Artificial intelligence (AI) – the software that drives Industry 4.0 – has both dramatically improved efficiency and produced a new set of challenges for governments, employers and individuals alike. For governments, there is a legal and regulatory framework to be developed – one that incents innovation but respects privacy and security. Employers need to grapple with the introduction of new technologies or the very real possibility of obsolescence. Individuals are navigating labour markets heavily impacted by emerging technologies, with implications for employment and the necessary skill requirements.
AI is pervasive across sectors and in every region of the country, from healthcare to aviation to the skilled trades. Keeping pace requires an innovative, entrepreneurial and, perhaps most importantly, diversified talent pipeline. Innovative solutions are required – ones that increase and diversify the supply of AI talent while supporting firms looking to adopt new technologies. If Canada wants to lead in the area of AI adoption and the future of work more broadly, we have to get this right.
That is where Canada’s polytechnics and colleges come in. Polytechnics are well-positioned to educate and train a workforce for jobs of the future. They are also ideally suited for partnership with firms and organizations looking to adapt their processes, people or equipment for new business realities. If these institutions are intimidated by or anxious about these challenges, they certainly aren’t acting like it.
Take agriculture, for example. Though this sector isn’t top-of-mind in conversations about AI, it should be. Global concerns about food security and climate change put this sector on the hot seat when it comes to productivity and efficiency. Saskatchewan Polytechnic brings programs, industry partnerships and collaborative research to the table, helping to bridge the gap between a theoretical understanding of AI and its real-world application in the agricultural sector. Faculty, researchers and students are helping companies solve critical challenges, from maximizing crop yields to adopting new technologies and identifying opportunities for growth. This effort is critical to Canada’s investments in the Protein Industries Supercluster and Agri-food Economic Strategy Table.
Canada has a further opportunity to lead when it comes to commercializing AI and facilitating business innovation. As firms seek to adopt new technologies and test or pilot innovative ideas, they will need access to world-class expertise, facilities and equipment. Given the capital-intensive nature of research and development – particularly when it requires specialized equipment and knowledge – smaller companies are at a disadvantage. The multi-disciplinary spaces polytechnics create for students, researchers and industry can help companies solve real-time challenges, but also expose students and researchers to emerging technologies.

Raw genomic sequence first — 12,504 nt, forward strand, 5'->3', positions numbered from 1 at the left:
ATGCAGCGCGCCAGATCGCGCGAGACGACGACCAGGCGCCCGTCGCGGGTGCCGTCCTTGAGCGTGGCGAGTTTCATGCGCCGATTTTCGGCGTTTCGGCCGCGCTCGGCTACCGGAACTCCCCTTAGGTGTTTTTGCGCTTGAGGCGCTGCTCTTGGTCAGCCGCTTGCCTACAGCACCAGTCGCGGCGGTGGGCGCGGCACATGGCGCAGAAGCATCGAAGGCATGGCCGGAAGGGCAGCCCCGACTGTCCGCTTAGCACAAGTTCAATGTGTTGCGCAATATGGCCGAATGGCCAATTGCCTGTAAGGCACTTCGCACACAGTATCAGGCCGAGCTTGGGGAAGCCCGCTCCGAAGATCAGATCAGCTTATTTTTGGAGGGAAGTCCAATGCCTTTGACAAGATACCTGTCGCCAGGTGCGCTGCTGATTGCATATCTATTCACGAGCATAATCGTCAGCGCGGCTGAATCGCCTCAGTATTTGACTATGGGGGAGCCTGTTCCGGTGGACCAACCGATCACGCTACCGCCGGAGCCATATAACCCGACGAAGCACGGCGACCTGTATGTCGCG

For example, the Productivity and Innovation Centre (PIC) housed at the Northern Alberta Institute of Technology is a doorway to such services and solutions. As one of North America’s largest innovation spaces focused on helping businesses become more competitive, the centre offers services around technology adoption, product development and testing, applied research and workforce education. The centre both serves employers and strengthens the ties between industry and the institution, informing curricula and signalling industry trends.
In Ottawa, the DARE (Discovery, Applied Research, and Entrepreneurship) District at Algonquin College serves a similar role. DARE is a multidisciplinary space for students, faculty and industry to collaborate – a critical collision in an environment of constant reinvention. Recognizing the part technology and AI play in workplaces of today and the future, the DARE District has a Data Analytics Centre, Cyber Security Centre and Maker Zone studio, all serving as points of intersection between post-secondary education and industry.
However, while post-secondary institutions have long trained the next generation of talent, this is no longer sufficient. Given the speed and magnitude of change, it is almost certain that every person will require some form of additional training throughout their career. In its 2019 budget, the federal government introduced the Canada Training Benefit, signalling an expectation of continuous change. Here, polytechnics are also stepping up.
Navigating workers to training at mid-career is not without challenges. For those several years removed from formal education, it isn’t easy to jump back in. However, if they’re going to take the plunge, it is crucial that programs suited to mid-career learners are available. It is also important to offer programs short in duration, workplace-focused and reasonably priced.
Among Polytechnics Canada members, we have identified more than 5,800 such courses in programs as diverse as information technology, business and finance, culinary, languages and health care. For instance, Humber is helping both individuals and businesses in the Toronto area with short, flexible courses on topics ranging from essential computer skills for small business, to the Internet of Things and big data. These skills are critical to an AI-enabled economy.
So, as the world around us changes and we become as reliant on artificial intelligence as we are on our smartphones, we need to make sure both our companies and our labour markets are ready. Luckily, Canada’s polytechnics are here to help.